Thursday, June 25, 2009

Golden Swirls - A Quick Tutorial

Hi everyone,
I'm posting a quick tutorial for a very kind lady I met on Flickr. BJ just loved the soft colors of one of my pendants, and is very curious about polymer clay in general. I offered to send her some photos of how I made it, so here is the process I used...
The story starts out a bit sad. I had made a disasterous polymer clay cane of a horse last summer and was trying to make lemons from lemonade. Here is my "Beauty-Gone-Wrong" cane:

This cane actually looked wonderful before I tried to reduce it. It looked like Beauty, a horse whose human friend is my friend too, Debbie. I had constructed a lovely, bubbly sunset as a background. Well, some of the clay was softer (the background) and some was more stiff (most of the face) so the reduction produced this "alien horse" image. On each end of the reduced cane were some beautiful skinner blend sunset blobs, and I'm not one to waste good clay, so I cut some of these off and made lots of swirls like this:

Although swirls are very relaxing and therapudic for me, I eventually tired of them. I wanted to do some pendants with the colorful leftovers.
Here are the steps I used to make BJ's pendant:
1. I rolled out some scrap clay on the thickest setting on my pasta machine. (I ended up with a square of clay about the length of my pasta machine, 5"x5".)
2. I sliced colorful pieces off the ends of the beauty cane and laid them in a layer to cover the top of the sheet of scap clay. I did this randomly putting different colors side by side. I then put the covered sheet back through the pasta machine a couple times to make it all smooth and level.
3. I conditioned some Kato translucent clay, rolled out a square of it, and covered one side with gold leaf and one side with silver leaf and then rolled it into a jelly roll starting from a side with both gold and silver. Tip: It's important to try to avoid trapping air pockets whenever rolling up a jelly roll of clay.
4. I then cut very thin slices off the end of the jelly roll and laid these out on the colorful clay sheets overlapping the slices slightly. This time I didn't want to distort the gold/silver jelly roll slices in my pasta machine, so I chose to roll this layer smooth with my accrylic rod. (You could substitute a round vase if you don't have one.)
5. I cut shield shapes for my pendants out of the smoothed sheets, baked them about 15 minutes at 275 degrees, let them cool, and then sanded (using wet/dry sand paper) and buffed them to a nice shine.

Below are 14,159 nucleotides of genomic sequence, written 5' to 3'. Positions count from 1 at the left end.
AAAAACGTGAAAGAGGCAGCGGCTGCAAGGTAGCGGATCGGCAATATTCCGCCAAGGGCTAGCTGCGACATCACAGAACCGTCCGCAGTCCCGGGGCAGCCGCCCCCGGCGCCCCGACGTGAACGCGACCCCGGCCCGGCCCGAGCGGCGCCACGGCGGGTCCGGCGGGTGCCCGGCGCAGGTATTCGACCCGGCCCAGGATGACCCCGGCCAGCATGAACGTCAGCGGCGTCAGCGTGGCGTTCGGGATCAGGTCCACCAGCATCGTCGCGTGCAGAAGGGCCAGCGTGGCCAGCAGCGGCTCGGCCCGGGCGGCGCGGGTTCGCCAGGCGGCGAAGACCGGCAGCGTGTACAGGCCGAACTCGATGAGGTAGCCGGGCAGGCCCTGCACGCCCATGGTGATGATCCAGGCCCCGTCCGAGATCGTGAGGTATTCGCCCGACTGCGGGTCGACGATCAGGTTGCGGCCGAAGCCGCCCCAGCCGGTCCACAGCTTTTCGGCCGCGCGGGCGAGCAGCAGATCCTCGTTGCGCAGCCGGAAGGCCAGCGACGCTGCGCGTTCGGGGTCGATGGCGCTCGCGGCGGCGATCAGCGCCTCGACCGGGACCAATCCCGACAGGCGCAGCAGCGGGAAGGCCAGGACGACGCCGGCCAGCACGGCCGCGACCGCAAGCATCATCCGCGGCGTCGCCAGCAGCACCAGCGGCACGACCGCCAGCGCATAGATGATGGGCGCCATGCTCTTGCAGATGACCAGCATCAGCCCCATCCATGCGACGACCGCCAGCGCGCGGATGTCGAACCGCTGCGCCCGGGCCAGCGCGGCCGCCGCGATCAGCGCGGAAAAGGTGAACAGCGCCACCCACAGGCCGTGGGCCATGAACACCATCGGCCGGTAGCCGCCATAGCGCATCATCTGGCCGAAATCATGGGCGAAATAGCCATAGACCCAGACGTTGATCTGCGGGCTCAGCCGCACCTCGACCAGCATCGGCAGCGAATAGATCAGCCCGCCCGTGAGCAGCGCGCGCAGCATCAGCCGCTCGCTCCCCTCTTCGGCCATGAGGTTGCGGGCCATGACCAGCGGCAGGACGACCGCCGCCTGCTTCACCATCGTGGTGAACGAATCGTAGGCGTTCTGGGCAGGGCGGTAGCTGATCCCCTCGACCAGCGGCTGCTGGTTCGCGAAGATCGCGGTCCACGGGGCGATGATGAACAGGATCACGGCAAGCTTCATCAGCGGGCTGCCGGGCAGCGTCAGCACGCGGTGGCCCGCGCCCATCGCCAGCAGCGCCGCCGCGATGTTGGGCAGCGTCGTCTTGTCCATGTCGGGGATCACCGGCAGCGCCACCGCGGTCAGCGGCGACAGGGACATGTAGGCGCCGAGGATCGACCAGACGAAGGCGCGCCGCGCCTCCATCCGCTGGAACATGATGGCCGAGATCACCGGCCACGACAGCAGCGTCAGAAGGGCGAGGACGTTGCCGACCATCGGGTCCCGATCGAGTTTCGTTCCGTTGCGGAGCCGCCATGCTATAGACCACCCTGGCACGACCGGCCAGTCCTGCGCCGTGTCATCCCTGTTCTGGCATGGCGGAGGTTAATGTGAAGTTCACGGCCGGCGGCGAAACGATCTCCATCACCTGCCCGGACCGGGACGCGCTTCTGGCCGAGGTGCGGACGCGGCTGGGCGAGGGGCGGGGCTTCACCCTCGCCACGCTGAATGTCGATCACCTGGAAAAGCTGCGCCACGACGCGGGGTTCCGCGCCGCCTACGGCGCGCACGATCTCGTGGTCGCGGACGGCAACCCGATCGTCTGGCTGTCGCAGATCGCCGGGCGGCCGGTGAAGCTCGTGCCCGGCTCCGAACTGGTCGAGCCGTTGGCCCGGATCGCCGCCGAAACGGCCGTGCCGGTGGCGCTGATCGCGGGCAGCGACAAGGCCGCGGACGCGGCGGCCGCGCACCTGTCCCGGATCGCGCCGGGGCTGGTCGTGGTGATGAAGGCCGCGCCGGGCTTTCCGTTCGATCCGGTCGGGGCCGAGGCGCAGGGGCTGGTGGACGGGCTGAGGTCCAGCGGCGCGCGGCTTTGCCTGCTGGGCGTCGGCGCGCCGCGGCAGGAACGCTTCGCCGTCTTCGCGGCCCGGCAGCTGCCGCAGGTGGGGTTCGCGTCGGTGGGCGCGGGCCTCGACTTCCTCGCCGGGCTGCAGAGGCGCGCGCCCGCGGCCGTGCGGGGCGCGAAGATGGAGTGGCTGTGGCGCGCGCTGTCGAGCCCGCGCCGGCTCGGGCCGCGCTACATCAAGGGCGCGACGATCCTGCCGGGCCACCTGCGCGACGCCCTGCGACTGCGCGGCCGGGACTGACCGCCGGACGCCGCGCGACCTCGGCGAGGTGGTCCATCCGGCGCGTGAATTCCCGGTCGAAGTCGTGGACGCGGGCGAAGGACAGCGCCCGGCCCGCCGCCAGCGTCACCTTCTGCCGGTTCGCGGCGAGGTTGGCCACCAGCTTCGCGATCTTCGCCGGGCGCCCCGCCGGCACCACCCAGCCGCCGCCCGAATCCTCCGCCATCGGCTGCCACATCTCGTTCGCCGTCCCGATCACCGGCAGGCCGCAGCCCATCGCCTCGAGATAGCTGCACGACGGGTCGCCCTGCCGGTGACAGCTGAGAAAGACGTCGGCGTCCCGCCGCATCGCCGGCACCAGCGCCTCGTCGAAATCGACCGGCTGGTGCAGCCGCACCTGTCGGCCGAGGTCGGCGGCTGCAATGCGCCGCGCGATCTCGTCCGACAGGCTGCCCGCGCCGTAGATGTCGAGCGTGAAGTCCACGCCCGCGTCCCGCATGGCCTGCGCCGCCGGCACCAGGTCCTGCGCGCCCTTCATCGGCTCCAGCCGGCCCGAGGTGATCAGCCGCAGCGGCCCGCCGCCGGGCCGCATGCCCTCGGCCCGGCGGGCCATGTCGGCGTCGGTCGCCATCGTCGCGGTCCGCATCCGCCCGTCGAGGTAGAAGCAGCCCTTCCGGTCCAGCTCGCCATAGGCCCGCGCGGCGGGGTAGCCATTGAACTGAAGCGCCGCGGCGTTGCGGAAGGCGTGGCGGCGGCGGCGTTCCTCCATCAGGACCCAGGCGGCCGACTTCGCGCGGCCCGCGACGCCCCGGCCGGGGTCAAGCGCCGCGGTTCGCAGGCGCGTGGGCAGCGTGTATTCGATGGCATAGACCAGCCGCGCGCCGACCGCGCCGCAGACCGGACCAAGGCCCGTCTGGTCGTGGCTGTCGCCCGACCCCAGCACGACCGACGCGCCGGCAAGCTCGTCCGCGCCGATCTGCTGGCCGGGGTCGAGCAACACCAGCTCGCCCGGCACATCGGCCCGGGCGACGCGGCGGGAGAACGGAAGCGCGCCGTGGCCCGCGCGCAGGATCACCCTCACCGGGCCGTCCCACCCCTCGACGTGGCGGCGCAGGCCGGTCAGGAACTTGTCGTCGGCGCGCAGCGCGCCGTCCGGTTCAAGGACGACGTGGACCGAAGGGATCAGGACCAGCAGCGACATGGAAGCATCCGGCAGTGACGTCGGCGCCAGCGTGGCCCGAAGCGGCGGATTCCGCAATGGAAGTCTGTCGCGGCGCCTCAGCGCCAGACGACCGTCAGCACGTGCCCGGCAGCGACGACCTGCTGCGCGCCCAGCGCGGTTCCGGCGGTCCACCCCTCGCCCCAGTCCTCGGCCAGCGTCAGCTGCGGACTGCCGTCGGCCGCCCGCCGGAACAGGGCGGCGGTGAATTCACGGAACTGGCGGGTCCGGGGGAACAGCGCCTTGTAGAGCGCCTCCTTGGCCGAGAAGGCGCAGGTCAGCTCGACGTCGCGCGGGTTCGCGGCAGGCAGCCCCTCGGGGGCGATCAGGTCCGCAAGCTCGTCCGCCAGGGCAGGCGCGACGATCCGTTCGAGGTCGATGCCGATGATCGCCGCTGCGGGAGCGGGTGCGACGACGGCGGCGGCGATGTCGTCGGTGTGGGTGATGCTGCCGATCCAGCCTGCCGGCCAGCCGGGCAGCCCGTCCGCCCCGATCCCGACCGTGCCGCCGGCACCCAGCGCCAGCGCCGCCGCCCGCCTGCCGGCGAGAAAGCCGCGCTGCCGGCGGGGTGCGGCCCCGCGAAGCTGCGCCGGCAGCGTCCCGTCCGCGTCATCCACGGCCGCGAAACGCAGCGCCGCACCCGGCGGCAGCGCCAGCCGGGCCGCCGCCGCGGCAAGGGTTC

6. After the shields were buffed nicely, I conditioned some black clay and rolled it into sheets larger than my shields. Here's a photo of this step:

7. I used some TLS (transparent Liquid Sculpey) to attach the baked shields to the raw black clay, and I cut around them leaving an extension of about a quarter of an inch and a longer strip of black at the top.

8. I then cut strips to place on top of the protruding black clay to bring it to a level just about as high as shields. I also curved the top strip around a very small knitting needle to form the hole to use to suspend the pendant.

9. I sculpted, smoothed and textured the black frame/casing, inserted two grommets (used in scrapbooking) to finish the pendant holes nicely, and textured the black clay with the end of a knitting needle.
10. I finished off the textured black clay with some silver or gold pearlex powders or some bits of silver leaf or gold leaf. The metalic powders and leaves stick nicely to the raw black clay, but do not atach readily to the baked transparent shields.
11. To some shields I added some flowers from my stash of clay canes, to BJ's favorite I added a loop.
12. I textured the backs of some of my shields with sand paper.
13. Finally, after baking the shield pendants for another 25-30 minutes at 275 degrees, I let them cool, painted on some Transparent Kato Liquid Polyclay, baked them another five minutes and then used a heat gun on them until they were nice and clear and shiny.
Tip: Always keep the heat gun moving while pointing it at the clay to avoid scorching the surface.

14. When the pendants were cooled and shiny, I brushed on some Minwax Water-Based Polycrylic Protective Finish to protect any areas that had not been protected already with the Kato Liquid Polyclay.
That's all there is to it. I just played around with scraps and made some pendants. If you have any questions or comments please leave them here, or contact me at
Thanks for reading!


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